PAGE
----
Qantas long-haul pilots put lengthy proposal to company

267
February 25, 2020
Qantas union A350
Image: Qantas.

The Qantas pilots’ union has put a “consolidated offer” to the airline that accepts an annual pay rise of 3 percent and includes Project Sunrise flying as part of a long-haul agreement.

The offer comes after Qantas warned it could employ outside pilots for its ambitious plans to fly from Australia’s east coast to London and New York using A350s if the existing workforce did not agree to productivity gains sought by the airline.

Qantas Group chief executive Alan Joyce revealed last week the airline had already received an offer from an Australian China Southern pilot who said he could organize hundreds of expatriate pilots to operate the flights.

READ: Qantas Sunrise threat prompts overseas pilot interest.

The airline says it will only revert to its alternate plan if it can’t get a deal with its existing pilots and that it is continuing to negotiate in good faith.

But it is gearing up to present its case directly to the rank and file if negotiations with the union fail ahead of a deadline at the end of March.

The deal proposed by the Australian and International Pilots Association includes the introduction of single-fleet flying on A330/A350s based on Boeing 747 hourly rates with reduced overtime and night credits.

It also includes changes to flight duty time limitations to permit Airbus A350 Sunrise flying and says new hire second officers should get fleet pay.

There is also a list of other changes in the four-year deal relating to issues such as travel allowances, travel benefits, training and rostering.

“Talks with Qantas management have been particularly difficult and complex,’’ AIPA’s long-haul enterprise agreement team said in a note to pilots.

“The Company has focused on its targets around Project Sunrise. Our focus has been on the wide range of issues that need to be addressed on behalf of pilots, of which Sunrise is just one component.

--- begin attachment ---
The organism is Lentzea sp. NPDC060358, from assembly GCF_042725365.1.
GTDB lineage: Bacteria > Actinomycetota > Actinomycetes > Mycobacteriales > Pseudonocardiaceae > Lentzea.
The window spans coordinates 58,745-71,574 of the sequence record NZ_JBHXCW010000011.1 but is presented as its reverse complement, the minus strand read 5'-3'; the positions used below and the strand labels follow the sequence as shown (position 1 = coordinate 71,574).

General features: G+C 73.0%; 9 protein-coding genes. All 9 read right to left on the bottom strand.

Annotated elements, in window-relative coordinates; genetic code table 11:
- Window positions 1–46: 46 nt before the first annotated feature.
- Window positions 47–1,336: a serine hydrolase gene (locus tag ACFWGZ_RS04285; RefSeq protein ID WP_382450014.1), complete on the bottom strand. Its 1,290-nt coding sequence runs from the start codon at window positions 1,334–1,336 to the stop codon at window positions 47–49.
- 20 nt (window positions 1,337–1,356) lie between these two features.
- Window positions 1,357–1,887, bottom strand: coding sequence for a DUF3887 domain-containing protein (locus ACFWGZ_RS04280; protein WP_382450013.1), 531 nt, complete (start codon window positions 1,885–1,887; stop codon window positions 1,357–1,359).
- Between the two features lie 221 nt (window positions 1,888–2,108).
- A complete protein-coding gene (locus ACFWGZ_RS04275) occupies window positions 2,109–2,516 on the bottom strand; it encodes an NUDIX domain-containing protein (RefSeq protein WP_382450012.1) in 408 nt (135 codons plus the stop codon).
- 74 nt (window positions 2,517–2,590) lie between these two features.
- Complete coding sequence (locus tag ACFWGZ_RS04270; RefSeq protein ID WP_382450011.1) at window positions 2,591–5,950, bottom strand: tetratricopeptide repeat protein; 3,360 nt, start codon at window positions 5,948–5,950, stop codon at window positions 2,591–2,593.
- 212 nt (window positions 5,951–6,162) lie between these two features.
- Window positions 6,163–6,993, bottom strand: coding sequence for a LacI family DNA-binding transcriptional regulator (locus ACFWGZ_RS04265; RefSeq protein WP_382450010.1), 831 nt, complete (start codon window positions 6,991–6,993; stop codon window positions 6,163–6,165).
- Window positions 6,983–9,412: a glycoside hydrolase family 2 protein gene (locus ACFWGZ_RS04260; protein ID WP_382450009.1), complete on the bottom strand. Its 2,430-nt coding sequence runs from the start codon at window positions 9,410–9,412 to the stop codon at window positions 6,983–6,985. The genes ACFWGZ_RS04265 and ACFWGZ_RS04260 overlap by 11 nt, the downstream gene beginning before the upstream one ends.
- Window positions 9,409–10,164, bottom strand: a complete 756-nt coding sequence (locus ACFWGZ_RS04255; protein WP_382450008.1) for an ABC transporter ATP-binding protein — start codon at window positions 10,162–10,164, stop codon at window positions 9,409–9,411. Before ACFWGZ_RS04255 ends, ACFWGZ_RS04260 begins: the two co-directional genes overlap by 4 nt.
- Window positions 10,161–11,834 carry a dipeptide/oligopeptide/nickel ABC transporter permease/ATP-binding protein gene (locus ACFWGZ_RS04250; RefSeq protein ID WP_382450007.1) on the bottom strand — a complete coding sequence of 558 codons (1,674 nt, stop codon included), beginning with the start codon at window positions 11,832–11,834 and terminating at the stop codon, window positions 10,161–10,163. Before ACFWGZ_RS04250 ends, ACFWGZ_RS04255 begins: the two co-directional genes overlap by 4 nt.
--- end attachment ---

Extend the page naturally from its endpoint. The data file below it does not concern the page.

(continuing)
“We’ve worked extremely hard to construct a package that best protects our working conditions, provides reasonable pay increases for the future and maintains unity within our ranks.

“Mindful of the significance of Project Sunrise to the long-term sustainability of the Qantas brand and its people, AIPA has done more than its fair share of heavy lifting to ensure the ongoing strength of the Group.”

Qantas declined to comment on the offer but AIPA president Mark Sedgwick urged the company to consider it carefully and said he was hoping for response this week.

He said the package secured the flying for the existing pilot group while doing a lot of the heavy lifting for Sunrise.

“It’s very sensible, pragmatic and it’s well inside the 3 percent wages framework and even offers a 3 percent pay freeze if the aircraft arrive,” he said, adding that he believed many of the proposals would be well received by the pilot group.

“We don’t think all pilots will be happy with it but we think the majority will find it acceptable, so we’ve put it to the company.”

Sedgwick said AIPA had also moved on the issue of second officer new hires, noting the potential pay freeze would see the entire pilot group share some of the Sunrise requirements rtaher than just new hires.

He said the fleet pay proposal would align pay scales across the second officer ranks rather than putting new hires on reduced rates.

Another sticking point is a proposed fatigue risk management scheme (FRMS) which Sedgwick described as still being in trial mode and immature.

“What we’re after is some protocols and provisions around that in the absence of a mature FRMS,” he said. “Maybe in 2023, it will be mature .. but we have to look at what we have now.”

He said AIPA had to be sure before an agreement “that we have something which we think has the right protocols and provisions to allow that flying”.

The AIPA president said the association’s proposals had been informed by survey data from its members but it had balanced this with the company’s Project Sunrise business plan.

Asked about the threat to bring in external pilots, he said negotiators were focussed on constructive issues rather the company’s threats.

“That sort of rehtoric, I think, in the longer term is more likely to cause harm to the airline than to benefit it,” he said. “And I think they need to engage with their current pilot workforce to get a deal across the line.

“And that’s what we’re still doing this week.”